Great job on your drawings and interpretations of Plato’s Allegory of the Cave!!

This week we also learned about basic wave structure and the 2 types of waves, specifically Mechanical (like sound, water, and seismic that need to travel through matter) and Electromagnetic (like UV, x-ray, visible light, and radio that can travel with or without matter like space).

After our lesson on waves, we discussed analog versus digital signals with our graph paper “telephone” game. We showed how those signals represent information in different ways and the varying ability to accurately reproduce them. Digital signals use digits, like 1s and 0s, to code for information, whereas analog signals are analogous, or similar, to the information. Analog signals like waves can have a lot of variation and a range of values like the curvy lines of your drawings. Digital signals rely on the very basic 0’s and 1’s of binary code and logic maps to relay information – like only following the lines of the boxes of your graph paper.

This graphic shows how binary coding can be used to represent pathways through a series of “high” and “low” choices.  Following the binary code will guide the path to take on a logic map, and help in finding the intended colors.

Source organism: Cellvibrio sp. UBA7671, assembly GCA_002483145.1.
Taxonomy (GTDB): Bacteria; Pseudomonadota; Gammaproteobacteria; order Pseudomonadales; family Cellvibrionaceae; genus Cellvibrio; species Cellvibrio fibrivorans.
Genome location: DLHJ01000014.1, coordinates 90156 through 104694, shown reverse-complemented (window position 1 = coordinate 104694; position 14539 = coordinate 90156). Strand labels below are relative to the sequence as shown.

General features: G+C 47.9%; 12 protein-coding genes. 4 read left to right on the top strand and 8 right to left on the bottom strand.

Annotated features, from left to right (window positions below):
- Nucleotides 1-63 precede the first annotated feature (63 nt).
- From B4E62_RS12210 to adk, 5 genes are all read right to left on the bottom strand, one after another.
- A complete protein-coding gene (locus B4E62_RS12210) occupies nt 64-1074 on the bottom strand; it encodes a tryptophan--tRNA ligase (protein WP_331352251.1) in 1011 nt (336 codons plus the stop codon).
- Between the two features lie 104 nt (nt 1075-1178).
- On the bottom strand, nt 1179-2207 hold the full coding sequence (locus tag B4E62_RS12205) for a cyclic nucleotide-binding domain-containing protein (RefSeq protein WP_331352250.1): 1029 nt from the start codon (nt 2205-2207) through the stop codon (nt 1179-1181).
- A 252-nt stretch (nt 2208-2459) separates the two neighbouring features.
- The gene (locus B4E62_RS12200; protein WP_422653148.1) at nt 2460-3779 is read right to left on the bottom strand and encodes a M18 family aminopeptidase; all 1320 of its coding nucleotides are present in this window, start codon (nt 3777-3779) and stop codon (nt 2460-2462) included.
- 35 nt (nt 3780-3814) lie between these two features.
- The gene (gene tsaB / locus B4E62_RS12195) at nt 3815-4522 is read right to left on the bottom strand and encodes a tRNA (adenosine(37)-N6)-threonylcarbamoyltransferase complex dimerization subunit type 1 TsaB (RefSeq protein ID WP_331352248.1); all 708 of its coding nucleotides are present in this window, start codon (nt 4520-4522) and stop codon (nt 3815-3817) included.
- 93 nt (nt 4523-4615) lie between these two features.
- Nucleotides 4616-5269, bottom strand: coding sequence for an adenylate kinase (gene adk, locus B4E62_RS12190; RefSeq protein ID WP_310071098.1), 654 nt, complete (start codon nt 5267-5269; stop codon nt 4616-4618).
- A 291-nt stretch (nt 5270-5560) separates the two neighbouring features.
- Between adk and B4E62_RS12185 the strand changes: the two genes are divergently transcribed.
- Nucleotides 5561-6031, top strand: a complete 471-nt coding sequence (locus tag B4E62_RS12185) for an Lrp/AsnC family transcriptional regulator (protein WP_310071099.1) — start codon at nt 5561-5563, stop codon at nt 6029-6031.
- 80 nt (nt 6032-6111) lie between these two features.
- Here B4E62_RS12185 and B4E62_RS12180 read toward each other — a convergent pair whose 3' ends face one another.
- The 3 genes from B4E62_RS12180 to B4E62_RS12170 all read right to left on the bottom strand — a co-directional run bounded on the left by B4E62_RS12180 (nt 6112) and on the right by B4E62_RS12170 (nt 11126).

A “1” will indicate to take the “high” path and a “0” will indicate the “low” path. With this map, called a “logic gate map”, a binary series of 0’s and 1’s can indicate when to “go high” or “go low”, conveying a path in the map to “code” for a color. For example, using the logic map above, 010 would indicate “0” go down, “1” go up, “0” go down. This will code for the color green.
(Science Friday’s “Binary, Pixels, And Data, Oh My!“)

HW Challenge:

  • Figure out the binary code for your favorite color using the logic map above
  • Make your own logic map for something



How is your personal study of scriptures and math going? Have you been able to make it a habit and find a regular time to do it? We love reading about the concepts and topics you are learning!



Science: “Light, Sound & Electricity”

  • Usborne Encyclopedia of Science, pgs 228-247
  • Watch at least 2 videos on any of the topics from this section of pages
    • Usborne Quicklinks site: Science

Philosophy for Kids: Questions #28, #29 and #30 (pgs 86-93)

  • Write down your thoughts and favorite parts in your notebook.



Finish up your projects this week! Remember to take pictures AND notes/measurements!

Consider re-reading through the Science Fair Project packet in your binder. Be thinking about how you would like to present your project on your display board.

Our class Science Fair is on the last day of class – Nov 17th!



Have you picked at least 2 more options this semester from the list? What are you learning?

Electives Resource List OR use the link in the upper right corner of this website.


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